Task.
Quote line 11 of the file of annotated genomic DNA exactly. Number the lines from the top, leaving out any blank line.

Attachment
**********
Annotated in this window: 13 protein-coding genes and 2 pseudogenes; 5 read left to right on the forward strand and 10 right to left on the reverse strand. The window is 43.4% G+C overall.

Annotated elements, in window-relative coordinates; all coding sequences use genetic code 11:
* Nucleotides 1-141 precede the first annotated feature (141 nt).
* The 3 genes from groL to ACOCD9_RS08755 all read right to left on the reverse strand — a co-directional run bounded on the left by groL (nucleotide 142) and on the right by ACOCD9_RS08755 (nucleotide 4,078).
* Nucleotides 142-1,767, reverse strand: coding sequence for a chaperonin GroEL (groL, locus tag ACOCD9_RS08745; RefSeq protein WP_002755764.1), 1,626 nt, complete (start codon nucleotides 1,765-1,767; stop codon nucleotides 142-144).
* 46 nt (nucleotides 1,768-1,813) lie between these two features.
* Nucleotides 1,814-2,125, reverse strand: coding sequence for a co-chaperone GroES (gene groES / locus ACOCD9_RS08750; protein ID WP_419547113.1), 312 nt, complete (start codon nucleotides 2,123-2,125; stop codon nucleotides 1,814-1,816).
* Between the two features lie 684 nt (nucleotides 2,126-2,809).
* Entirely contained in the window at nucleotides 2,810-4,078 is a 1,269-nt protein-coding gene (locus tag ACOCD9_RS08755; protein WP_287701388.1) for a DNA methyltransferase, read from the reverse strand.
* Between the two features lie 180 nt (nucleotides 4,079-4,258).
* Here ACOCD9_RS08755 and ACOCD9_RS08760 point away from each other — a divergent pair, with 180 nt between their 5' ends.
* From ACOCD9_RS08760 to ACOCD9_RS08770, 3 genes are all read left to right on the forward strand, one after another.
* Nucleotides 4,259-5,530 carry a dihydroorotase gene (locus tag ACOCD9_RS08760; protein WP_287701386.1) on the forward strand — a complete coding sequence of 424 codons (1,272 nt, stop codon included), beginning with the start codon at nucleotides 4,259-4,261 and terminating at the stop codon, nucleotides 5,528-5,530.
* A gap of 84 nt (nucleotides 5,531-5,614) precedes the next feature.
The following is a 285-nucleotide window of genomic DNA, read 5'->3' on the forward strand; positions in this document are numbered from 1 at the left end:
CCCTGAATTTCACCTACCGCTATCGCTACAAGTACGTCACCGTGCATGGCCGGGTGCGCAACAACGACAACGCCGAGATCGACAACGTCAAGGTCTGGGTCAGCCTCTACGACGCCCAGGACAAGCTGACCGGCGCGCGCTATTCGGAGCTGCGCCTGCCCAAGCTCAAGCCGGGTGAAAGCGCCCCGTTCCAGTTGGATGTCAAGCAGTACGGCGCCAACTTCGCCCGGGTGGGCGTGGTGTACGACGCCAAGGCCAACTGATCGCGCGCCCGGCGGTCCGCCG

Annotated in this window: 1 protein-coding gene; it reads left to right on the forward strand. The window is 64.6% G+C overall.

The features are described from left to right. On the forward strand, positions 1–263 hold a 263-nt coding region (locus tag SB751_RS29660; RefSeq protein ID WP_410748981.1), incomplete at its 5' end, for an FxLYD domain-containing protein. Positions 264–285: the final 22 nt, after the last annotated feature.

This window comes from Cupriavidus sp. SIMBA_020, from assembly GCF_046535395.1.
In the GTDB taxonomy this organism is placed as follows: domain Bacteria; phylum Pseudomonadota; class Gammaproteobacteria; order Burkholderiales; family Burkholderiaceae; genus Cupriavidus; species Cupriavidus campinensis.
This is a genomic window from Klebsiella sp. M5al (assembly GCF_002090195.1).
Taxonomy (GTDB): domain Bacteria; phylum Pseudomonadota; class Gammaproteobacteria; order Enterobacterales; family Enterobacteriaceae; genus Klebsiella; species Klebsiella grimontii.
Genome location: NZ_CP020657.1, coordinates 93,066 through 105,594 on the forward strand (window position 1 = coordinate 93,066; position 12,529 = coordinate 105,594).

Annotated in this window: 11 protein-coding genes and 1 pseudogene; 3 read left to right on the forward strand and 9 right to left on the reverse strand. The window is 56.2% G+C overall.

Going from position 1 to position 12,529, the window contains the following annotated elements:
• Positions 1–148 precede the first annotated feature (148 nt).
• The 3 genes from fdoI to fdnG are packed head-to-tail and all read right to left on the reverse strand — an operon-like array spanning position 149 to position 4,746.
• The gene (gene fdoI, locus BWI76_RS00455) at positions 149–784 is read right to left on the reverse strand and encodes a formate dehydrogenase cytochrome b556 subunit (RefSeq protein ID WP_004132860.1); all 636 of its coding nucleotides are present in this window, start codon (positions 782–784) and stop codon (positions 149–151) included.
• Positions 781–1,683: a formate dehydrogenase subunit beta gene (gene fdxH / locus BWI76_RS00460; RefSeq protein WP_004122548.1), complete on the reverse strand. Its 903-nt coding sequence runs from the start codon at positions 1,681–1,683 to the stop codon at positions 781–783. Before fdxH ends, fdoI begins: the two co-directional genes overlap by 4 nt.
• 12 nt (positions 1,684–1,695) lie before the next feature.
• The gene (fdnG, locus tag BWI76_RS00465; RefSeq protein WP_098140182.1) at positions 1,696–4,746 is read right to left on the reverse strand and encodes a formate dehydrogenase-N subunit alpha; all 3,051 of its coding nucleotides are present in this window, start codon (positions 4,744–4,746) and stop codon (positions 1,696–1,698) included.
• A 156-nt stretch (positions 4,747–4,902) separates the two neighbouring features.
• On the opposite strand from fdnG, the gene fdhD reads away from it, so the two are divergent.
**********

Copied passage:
* Here ACOCD9_RS08755 and ACOCD9_RS08760 point away from each other — a divergent pair, with 180 nt between their 5' ends.